Our cold-sleeping tester saw temps in the mid-teens in the Tetons, and she was worried she’d freeze. “But I was so warm, I didn’t even need to heat a water bottle to cuddle up to.” Sewing the pad directly to the bag creates a closed system that maximizes heat retention (less of the warmth in your bag is lost due to cold spots, slipping off your mat during the night, etc.). Also, the 3.5-inch-thick pad’s synthetic insulation makes this suitable for year-round conditions, as validated by some of our editors who slept directly on the snow in British Columbia. But we recommend you make sure the pad fits you before you buy: The Airbender only comes in one size, and some testers were chilled when their heads and/or feet hung off the 70.5-inch mat.
Integrating the pad and bag shaves weight by removing almost the entire bottom third of traditional fill and materials. “Typically the total weight of a bag this warm and an insulated pad would be upward of 3.5 pounds, and that’s if you’re combining already lightweight products,” says one of our more experienced testers. Thank the featherweight ingredients: 850-fill, DownTek-treated goose down, small amounts of ClimaShield HL synthetic to boost moisture resistance in key areas, and a 15-denier Pertex Quantum shell. It shrinks to 8 by 12 inches with the included compression sack (which doubles as an air pump).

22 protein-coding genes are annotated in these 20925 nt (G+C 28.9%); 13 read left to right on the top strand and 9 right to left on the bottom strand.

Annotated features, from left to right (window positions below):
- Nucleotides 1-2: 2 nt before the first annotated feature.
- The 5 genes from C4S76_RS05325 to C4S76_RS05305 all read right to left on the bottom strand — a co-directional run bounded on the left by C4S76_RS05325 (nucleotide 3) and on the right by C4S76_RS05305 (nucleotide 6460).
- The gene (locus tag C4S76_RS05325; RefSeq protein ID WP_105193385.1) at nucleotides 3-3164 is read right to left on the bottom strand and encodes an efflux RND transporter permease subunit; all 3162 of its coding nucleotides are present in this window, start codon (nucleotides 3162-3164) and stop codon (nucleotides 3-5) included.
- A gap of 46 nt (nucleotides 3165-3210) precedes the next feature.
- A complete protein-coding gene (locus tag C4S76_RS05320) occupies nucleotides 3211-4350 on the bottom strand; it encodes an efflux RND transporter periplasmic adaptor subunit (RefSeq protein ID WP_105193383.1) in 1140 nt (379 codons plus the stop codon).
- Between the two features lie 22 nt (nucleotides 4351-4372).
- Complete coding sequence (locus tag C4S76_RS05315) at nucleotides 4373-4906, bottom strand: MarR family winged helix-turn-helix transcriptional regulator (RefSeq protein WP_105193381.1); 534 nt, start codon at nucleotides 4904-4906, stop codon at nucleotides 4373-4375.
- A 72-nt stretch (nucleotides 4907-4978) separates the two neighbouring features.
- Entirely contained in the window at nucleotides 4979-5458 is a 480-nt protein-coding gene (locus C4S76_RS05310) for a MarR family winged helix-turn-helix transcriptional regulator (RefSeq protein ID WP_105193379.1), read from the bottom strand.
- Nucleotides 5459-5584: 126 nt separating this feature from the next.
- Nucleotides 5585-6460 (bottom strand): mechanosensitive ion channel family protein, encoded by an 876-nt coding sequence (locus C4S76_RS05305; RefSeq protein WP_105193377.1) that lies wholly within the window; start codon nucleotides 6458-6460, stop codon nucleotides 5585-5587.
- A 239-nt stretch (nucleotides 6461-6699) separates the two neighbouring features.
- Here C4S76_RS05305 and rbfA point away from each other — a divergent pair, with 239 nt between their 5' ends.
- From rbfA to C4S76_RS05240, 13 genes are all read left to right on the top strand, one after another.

We tested this bag for nearly a year and didn’t have any issues with sticky zippers, leaky mats, or torn shells. Bummer: Innovation like this ain’t cheap.